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The First Targets At Creedmoor Were Giant Iron Slabs

The First Targets At Creedmoor Were Giant Iron Slabs

The first targets used in competition at Creedmoor were 6x4 feet iron targets that weighed more than 400 pounds. The target centers, bolted onto the iron slabs, were divided into squares or rectangles rather than concentric circles and rang out like a bell when struck by bullets. Additional iron slabs could be bolted together to increase the width of the target for various ranges. For example, the iron target used at 800 and 1000 yards was 6 feet tall and 12 feet wide for windage.

SSUSA author Hap Rocketto summed it up best:

“Even before the smoke cleared, the clanging of the lead slug against the metal target gave a satisfying feeling to competitors on the firing line waiting for the target marker to signal the location and value of the shot.”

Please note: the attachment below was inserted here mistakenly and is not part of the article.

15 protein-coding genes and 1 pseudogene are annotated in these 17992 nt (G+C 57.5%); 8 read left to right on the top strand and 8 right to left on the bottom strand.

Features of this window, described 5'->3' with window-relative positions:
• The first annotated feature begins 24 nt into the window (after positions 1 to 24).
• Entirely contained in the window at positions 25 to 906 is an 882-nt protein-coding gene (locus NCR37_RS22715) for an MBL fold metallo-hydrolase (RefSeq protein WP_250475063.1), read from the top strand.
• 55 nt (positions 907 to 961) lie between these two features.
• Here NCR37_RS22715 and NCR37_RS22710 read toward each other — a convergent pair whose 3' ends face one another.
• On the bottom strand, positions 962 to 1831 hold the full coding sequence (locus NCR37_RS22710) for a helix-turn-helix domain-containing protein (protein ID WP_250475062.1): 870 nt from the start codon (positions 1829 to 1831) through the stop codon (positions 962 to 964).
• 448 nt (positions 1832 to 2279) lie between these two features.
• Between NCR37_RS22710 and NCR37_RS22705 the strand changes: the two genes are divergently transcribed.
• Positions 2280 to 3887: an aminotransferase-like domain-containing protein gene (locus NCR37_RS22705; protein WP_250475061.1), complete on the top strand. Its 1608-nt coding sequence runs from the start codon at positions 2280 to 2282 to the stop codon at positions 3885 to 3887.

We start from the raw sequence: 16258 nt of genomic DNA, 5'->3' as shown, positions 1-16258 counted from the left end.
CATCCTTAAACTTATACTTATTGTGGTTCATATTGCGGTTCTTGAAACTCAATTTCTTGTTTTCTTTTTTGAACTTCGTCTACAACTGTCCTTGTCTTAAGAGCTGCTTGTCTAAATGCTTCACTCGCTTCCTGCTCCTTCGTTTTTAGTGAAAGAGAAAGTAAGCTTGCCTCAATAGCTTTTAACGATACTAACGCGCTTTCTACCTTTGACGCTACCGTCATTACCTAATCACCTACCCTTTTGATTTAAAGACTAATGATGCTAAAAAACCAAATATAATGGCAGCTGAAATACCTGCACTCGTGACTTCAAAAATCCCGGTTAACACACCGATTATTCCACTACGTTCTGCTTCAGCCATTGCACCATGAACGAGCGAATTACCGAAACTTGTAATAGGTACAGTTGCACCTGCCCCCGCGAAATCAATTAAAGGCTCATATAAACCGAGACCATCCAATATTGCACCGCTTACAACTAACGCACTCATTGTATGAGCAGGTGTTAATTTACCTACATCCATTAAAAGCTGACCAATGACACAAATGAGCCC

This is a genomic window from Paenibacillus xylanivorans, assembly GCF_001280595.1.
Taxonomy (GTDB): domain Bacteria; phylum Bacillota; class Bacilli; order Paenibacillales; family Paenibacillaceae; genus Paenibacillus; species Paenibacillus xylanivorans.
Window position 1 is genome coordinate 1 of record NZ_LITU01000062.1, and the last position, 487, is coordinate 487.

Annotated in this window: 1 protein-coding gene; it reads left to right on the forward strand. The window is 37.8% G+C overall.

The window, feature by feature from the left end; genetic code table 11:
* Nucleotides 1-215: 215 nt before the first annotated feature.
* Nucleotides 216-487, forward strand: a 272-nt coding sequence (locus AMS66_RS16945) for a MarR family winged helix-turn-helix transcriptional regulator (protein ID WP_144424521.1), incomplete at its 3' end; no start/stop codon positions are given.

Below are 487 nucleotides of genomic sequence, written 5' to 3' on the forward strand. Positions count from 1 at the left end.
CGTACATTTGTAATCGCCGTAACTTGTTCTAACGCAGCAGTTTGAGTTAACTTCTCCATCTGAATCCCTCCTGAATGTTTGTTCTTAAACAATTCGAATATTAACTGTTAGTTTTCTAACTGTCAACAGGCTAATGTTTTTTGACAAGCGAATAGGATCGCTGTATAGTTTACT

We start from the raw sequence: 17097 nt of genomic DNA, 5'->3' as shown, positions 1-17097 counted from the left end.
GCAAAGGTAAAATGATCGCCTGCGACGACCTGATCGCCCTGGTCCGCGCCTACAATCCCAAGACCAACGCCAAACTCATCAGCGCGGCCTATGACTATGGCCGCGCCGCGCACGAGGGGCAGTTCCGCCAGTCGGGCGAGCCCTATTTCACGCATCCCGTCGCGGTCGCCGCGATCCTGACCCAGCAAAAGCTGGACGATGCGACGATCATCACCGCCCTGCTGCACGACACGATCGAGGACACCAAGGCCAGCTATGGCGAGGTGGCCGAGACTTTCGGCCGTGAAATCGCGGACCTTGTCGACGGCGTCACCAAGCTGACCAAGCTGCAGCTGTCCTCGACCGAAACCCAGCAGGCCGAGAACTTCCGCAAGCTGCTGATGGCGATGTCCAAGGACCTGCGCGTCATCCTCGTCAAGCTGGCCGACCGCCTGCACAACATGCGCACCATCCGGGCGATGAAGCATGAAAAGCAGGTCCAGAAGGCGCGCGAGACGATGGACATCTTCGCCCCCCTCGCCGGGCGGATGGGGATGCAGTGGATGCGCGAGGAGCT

One of the first mentions of the term “hospital target” was at the early Sea Girt matches. In those days, regular centerfire rifle targets had paper or board backers. The “hospital targets” were reserved in case one of the regular firing points became incapacitated and were covered with white cloth until needed—like a hospital sheet.

Learn more about the history of target development.

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